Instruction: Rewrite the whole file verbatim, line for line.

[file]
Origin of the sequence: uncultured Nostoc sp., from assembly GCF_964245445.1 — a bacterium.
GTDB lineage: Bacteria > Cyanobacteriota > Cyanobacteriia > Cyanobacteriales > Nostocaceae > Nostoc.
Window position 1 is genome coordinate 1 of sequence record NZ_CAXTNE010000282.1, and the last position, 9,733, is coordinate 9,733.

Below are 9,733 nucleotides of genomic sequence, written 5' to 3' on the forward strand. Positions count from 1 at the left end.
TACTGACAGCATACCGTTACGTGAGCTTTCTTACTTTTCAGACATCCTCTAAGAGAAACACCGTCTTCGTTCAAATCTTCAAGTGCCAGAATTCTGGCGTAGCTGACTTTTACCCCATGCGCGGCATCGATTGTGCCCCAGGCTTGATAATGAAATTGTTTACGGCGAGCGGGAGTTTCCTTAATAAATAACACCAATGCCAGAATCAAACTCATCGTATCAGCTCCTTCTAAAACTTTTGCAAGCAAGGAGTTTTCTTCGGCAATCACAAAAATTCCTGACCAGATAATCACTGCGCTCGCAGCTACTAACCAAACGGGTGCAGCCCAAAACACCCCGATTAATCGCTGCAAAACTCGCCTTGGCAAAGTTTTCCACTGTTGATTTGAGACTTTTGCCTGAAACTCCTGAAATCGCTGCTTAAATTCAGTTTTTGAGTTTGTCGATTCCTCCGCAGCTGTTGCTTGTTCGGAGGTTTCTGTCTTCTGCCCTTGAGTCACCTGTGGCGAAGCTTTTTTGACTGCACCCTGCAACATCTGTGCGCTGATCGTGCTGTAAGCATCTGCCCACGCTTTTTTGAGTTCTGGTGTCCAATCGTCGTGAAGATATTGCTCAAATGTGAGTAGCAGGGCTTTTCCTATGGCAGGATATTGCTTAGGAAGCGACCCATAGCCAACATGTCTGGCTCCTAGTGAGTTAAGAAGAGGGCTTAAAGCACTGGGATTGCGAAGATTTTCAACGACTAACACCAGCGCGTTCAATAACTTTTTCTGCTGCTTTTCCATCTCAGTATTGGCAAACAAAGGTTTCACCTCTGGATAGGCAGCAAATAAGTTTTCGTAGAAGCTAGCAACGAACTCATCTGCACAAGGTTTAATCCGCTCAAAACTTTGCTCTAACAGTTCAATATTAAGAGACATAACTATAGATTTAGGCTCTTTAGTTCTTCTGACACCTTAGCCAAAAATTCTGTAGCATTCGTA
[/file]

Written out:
Origin of the sequence: uncultured Nostoc sp., from assembly GCF_964245445.1 — a bacterium.
GTDB lineage: Bacteria > Cyanobacteriota > Cyanobacteriia > Cyanobacteriales > Nostocaceae > Nostoc.
Window position 1 is genome coordinate 1 of sequence record NZ_CAXTNE010000282.1, and the last position, 9,733, is coordinate 9,733.

Below are 9,733 nucleotides of genomic sequence, written 5' to 3' on the forward strand. Positions count from 1 at the left end.
TACTGACAGCATACCGTTACGTGAGCTTTCTTACTTTTCAGACATCCTCTAAGAGAAACACCGTCTTCGTTCAAATCTTCAAGTGCCAGAATTCTGGCGTAGCTGACTTTTACCCCATGCGCGGCATCGATTGTGCCCCAGGCTTGATAATGAAATTGTTTACGGCGAGCGGGAGTTTCCTTAATAAATAACACCAATGCCAGAATCAAACTCATCGTATCAGCTCCTTCTAAAACTTTTGCAAGCAAGGAGTTTTCTTCGGCAATCACAAAAATTCCTGACCAGATAATCACTGCGCTCGCAGCTACTAACCAAACGGGTGCAGCCCAAAACACCCCGATTAATCGCTGCAAAACTCGCCTTGGCAAAGTTTTCCACTGTTGATTTGAGACTTTTGCCTGAAACTCCTGAAATCGCTGCTTAAATTCAGTTTTTGAGTTTGTCGATTCCTCCGCAGCTGTTGCTTGTTCGGAGGTTTCTGTCTTCTGCCCTTGAGTCACCTGTGGCGAAGCTTTTTTGACTGCACCCTGCAACATCTGTGCGCTGATCGTGCTGTAAGCATCTGCCCACGCTTTTTTGAGTTCTGGTGTCCAATCGTCGTGAAGATATTGCTCAAATGTGAGTAGCAGGGCTTTTCCTATGGCAGGATATTGCTTAGGAAGCGACCCATAGCCAACATGTCTGGCTCCTAGTGAGTTAAGAAGAGGGCTTAAAGCACTGGGATTGCGAAGATTTTCAACGACTAACACCAGCGCGTTCAATAACTTTTTCTGCTGCTTTTCCATCTCAGTATTGGCAAACAAAGGTTTCACCTCTGGATAGGCAGCAAATAAGTTTTCGTAGAAGCTAGCAACGAACTCATCTGCACAAGGTTTAATCCGCTCAAAACTTTGCTCTAACAGTTCAATATTAAGAGACATAACTATAGATTTAGGCTCTTTAGTTCTTCTGACACCTTAGCCAAAAATTCTGTAGCATTCGTA